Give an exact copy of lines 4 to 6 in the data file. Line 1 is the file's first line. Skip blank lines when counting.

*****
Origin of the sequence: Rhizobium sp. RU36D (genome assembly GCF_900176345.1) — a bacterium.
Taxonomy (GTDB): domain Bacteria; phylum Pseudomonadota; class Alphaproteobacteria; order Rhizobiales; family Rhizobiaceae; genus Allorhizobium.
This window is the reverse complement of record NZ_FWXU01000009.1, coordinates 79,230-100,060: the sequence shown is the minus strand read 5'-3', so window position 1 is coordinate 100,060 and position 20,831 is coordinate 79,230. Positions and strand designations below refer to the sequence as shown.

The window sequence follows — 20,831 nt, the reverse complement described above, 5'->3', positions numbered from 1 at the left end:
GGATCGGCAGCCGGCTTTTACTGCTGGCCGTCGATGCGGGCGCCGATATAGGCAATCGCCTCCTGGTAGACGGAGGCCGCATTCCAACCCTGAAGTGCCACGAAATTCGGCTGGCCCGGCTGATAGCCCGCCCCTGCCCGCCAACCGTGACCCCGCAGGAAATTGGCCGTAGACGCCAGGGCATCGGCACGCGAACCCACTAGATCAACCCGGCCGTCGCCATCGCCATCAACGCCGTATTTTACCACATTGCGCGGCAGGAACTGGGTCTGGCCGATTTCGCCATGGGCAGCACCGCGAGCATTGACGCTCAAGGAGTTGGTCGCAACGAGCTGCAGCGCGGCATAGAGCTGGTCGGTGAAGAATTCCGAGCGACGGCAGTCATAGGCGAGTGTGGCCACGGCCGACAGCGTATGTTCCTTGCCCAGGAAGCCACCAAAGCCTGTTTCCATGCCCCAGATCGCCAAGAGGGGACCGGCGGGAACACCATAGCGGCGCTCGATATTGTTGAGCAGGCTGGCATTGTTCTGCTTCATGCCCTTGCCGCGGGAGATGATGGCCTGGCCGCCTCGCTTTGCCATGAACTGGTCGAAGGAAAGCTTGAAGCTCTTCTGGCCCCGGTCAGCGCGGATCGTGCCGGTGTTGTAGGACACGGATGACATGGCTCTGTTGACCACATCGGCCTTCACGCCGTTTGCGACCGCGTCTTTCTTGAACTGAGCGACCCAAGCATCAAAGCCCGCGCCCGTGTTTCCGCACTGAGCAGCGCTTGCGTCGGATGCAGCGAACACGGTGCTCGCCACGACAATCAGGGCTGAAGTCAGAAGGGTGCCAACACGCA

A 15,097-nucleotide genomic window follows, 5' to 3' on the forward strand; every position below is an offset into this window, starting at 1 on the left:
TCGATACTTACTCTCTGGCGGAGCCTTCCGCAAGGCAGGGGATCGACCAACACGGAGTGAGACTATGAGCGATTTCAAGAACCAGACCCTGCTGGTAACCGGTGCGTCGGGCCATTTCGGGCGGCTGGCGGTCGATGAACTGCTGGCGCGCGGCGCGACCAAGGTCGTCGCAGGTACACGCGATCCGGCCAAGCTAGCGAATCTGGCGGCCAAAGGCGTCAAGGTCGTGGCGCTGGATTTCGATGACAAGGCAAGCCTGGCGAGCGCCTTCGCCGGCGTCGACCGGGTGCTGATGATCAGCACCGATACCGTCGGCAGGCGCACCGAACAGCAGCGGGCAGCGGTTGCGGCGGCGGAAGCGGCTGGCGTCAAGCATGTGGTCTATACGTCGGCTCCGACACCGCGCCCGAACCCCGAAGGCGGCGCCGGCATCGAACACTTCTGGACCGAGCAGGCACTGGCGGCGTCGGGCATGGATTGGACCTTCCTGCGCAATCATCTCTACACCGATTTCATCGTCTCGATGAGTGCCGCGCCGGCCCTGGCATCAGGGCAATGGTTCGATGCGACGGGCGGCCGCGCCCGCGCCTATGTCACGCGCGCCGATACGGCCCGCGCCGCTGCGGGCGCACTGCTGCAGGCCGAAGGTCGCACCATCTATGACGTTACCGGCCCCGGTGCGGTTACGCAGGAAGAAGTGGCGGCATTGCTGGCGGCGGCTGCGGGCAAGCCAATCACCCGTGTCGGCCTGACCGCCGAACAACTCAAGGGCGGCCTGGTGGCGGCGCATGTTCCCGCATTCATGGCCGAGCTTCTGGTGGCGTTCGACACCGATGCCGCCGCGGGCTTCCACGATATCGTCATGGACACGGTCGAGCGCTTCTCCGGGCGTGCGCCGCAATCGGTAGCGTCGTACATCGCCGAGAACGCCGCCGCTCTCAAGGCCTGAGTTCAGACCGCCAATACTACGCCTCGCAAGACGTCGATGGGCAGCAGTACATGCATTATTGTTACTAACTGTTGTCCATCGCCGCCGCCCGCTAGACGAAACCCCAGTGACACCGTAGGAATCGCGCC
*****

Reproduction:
The window sequence follows — 20,831 nt, the reverse complement described above, 5'->3', positions numbered from 1 at the left end:
GGATCGGCAGCCGGCTTTTACTGCTGGCCGTCGATGCGGGCGCCGATATAGGCAATCGCCTCCTGGTAGACGGAGGCCGCATTCCAACCCTGAAGTGCCACGAAATTCGGCTGGCCCGGCTGATAGCCCGCCCCTGCCCGCCAACCGTGACCCCGCAGGAAATTGGCCGTAGACGCCAGGGCATCGGCACGCGAACCCACTAGATCAACCCGGCCGTCGCCATCGCCATCAACGCCGTATTTTACCACATTGCGCGGCAGGAACTGGGTCTGGCCGATTTCGCCATGGGCAGCACCGCGAGCATTGACGCTCAAGGAGTTGGTCGCAACGAGCTGCAGCGCGGCATAGAGCTGGTCGGTGAAGAATTCCGAGCGACGGCAGTCATAGGCGAGTGTGGCCACGGCCGACAGCGTATGTTCCTTGCCCAGGAAGCCACCAAAGCCTGTTTCCATGCCCCAGATCGCCAAGAGGGGACCGGCGGGAACACCATAGCGGCGCTCGATATTGTTGAGCAGGCTGGCATTGTTCTGCTTCATGCCCTTGCCGCGGGAGATGATGGCCTGGCCGCCTCGCTTTGCCATGAACTGGTCGAAGGAAAGCTTGAAGCTCTTCTGGCCCCGGTCAGCGCGGATCGTGCCGGTGTTGTAGGACACGGATGACATGGCTCTGTTGACCACATCGGCCTTCACGCCGTTTGCGACCGCGTCTTTCTTGAACTGAGCGACCCAAGCATCAAAGCCCGCGCCCGTGTTTCCGCACTGAGCAGCGCTTGCGTCGGATGCAGCGAACACGGTGCTCGCCACGACAATCAGGGCTGAAGTCAGAAGGGTGCCAACACGCA

A 15,097-nucleotide genomic window follows, 5' to 3' on the forward strand; every position below is an offset into this window, starting at 1 on the left: